You may have heard about the method of cannabis classification called “chemotyping.” Chemotyping classifies based on the ratios of chemical compounds. In cannabis, the major cannabinoids delta-9-tetrahydrocannabinol (THC) and cannabidiol (CBD) have been used to classify cannabis in three different groups. However, chemotyping does not consider the whole metabolome which includes the total number of metabolites present in a plant.
- Chemotype I: Δ9-THC/CBD greater than 1 (drug-type)
- Chemotype II: Δ9-THC/CBD about equal to 1 (intermediate type)
- Chemotype III: Δ9-THC/CBD less than 1 (fiber-type, hemp)
In the research paper “Cannabinoids vs. whole metabolome: relevance of cannabinomics in analyzing Cannabis varieties,” the authors propose a new approach to chemotyping that considers minor cannabinoids, terpenes, flavonoids, and other cannabis metabolites. They have termed this metabolome-encompassing approach as “cannabinomics.”
To perform this type of analyses, they applied a liquid chromatography–mass spectrometry (LC-MS)-based metabolomics workflow on medium polarity extracts of cannabis leaves and flowers to classify chemotypes as well as map and annotate metabolites of the phytocannabinoids family and other phytochemical classes.
The research team worked with cannabis of all three chemotypes. The material was dried, ground, and extracted. Analysis data was compared with databases to confirm results. They also performed genotyping via polymerase chain reaction, or PCR.
The analyses validated the three-chemotype model that has been previously proposed but divided CBD-dominant varieties of chemotype III from cannabigerol (CBG)-dominant varieties of chemotype III. Their analyses also demonstrated that minor cannabinoids can effectively be used as biomarkers. For example, they found that hemp used for seed production could be distinguished by its content of C3 varin-type phytocannabinoids, and strigolactone derivatives like cannabispirenone A (plant hormones that inhibit shoot branching) were characteristic of drug-type cannabis plants.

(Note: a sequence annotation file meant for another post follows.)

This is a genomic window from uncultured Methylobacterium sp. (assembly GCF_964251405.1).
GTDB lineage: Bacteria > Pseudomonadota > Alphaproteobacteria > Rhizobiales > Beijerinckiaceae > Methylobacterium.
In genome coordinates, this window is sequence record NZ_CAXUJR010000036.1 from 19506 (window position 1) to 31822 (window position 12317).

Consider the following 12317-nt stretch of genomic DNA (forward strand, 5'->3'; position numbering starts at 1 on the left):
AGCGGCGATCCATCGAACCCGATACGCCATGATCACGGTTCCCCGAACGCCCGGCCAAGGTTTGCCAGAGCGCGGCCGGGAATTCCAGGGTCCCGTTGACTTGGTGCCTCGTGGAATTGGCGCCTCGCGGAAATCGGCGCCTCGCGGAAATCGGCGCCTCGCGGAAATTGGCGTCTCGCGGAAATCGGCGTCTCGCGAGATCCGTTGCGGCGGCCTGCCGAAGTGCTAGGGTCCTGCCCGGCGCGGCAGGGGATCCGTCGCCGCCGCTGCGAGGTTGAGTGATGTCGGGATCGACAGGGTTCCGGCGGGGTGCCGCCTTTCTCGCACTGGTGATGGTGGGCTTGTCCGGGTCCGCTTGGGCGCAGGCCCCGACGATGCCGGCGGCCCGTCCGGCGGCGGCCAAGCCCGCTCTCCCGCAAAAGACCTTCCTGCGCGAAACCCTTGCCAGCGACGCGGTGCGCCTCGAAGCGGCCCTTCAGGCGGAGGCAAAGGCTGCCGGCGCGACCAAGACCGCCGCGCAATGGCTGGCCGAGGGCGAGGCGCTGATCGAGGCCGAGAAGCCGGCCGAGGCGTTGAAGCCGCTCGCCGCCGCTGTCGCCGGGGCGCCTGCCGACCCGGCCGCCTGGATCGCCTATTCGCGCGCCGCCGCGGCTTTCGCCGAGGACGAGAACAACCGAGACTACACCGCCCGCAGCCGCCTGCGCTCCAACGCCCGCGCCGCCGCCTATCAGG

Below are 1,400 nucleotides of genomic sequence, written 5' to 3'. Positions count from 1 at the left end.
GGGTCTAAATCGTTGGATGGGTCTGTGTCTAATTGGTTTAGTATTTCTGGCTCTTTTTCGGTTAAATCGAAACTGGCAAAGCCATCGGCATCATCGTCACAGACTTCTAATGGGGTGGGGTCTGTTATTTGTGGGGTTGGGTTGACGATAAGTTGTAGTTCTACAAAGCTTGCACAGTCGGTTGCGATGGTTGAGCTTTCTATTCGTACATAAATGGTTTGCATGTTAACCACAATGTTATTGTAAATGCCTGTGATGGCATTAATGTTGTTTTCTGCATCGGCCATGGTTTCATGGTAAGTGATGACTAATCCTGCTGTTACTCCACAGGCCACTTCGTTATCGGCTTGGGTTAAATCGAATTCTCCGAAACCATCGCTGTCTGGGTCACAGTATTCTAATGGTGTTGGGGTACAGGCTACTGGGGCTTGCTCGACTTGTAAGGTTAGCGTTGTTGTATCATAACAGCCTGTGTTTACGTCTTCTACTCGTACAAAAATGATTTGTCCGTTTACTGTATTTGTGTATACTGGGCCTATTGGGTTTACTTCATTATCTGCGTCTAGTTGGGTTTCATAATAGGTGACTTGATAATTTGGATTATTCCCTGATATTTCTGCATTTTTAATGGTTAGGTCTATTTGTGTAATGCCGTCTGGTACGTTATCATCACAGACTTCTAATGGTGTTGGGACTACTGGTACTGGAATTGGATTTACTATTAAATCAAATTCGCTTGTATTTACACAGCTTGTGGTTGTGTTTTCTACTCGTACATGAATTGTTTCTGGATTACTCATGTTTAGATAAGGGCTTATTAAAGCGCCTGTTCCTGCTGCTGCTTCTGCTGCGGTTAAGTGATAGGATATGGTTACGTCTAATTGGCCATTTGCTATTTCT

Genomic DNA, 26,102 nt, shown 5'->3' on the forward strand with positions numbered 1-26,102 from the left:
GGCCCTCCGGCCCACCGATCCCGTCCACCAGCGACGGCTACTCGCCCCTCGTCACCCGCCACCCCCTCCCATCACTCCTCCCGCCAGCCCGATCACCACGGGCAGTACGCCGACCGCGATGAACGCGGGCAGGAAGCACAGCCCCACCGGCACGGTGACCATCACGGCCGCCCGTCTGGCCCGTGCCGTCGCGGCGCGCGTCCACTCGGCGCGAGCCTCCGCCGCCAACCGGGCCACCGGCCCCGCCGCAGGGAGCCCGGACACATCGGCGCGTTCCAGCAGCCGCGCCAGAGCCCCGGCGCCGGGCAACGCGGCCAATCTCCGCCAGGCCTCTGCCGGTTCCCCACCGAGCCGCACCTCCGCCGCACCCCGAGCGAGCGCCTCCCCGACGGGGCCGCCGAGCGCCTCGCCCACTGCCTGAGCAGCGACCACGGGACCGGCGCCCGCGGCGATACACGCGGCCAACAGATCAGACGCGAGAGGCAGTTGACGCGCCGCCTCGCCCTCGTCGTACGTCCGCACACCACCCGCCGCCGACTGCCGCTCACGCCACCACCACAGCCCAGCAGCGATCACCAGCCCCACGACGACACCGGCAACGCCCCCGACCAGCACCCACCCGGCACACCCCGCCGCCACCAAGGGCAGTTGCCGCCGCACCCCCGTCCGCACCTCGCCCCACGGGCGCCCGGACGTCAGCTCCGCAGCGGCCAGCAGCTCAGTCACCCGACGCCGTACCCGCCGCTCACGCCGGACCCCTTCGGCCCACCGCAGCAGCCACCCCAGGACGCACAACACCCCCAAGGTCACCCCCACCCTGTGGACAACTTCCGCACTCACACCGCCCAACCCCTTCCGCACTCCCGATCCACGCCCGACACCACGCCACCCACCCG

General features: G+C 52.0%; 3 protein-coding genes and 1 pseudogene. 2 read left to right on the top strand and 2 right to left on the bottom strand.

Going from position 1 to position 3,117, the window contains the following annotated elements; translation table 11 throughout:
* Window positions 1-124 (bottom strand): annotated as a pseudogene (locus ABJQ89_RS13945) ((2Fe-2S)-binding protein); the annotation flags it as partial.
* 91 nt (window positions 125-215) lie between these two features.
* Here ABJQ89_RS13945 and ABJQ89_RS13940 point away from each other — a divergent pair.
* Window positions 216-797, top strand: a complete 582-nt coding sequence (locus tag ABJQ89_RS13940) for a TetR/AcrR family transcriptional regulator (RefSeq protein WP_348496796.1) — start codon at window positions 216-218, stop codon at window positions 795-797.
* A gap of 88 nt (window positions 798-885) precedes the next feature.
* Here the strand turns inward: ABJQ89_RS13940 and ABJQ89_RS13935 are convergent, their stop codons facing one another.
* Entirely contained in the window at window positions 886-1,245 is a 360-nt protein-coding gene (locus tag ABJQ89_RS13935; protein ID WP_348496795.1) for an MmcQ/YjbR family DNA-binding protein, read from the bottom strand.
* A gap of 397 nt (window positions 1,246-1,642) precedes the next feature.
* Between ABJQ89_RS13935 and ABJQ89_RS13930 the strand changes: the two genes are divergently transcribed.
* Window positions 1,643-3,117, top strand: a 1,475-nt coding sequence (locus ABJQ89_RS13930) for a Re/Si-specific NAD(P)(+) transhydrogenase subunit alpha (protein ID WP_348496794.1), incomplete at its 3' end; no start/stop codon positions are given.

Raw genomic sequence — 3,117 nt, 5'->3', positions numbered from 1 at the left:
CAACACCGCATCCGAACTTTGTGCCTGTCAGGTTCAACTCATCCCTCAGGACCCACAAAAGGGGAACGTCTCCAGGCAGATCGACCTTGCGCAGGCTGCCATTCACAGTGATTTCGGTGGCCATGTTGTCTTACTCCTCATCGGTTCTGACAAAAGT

While such in-depth classification may not be entirely practical, it could be especially useful when looking for cannabis varieties that have specific metabolites of medical interest. The researchers summarize their work saying, “An overall analysis of the data shows that Cannabis varieties are more efficiently discriminated and characterized by untargeted cannabinomics analysis (metabotyping) rather than quantitation of major phytocannabinoids.” Indeed, minor cannabis compounds play a major role in defining a cannabis variety and shaping its unique effects.
Reference Vásquez-Ocmín PG, Marti G, Bonhomme M, et al. Cannabinoids vs. whole metabolome: Relevance of cannabinomics in analyzing Cannabis varieties. Anal Chim Acta. 2021;1184:339020. doi:10.1016/j.aca.2021.339020. [journal impact factor = 6.558; times cited = 0]
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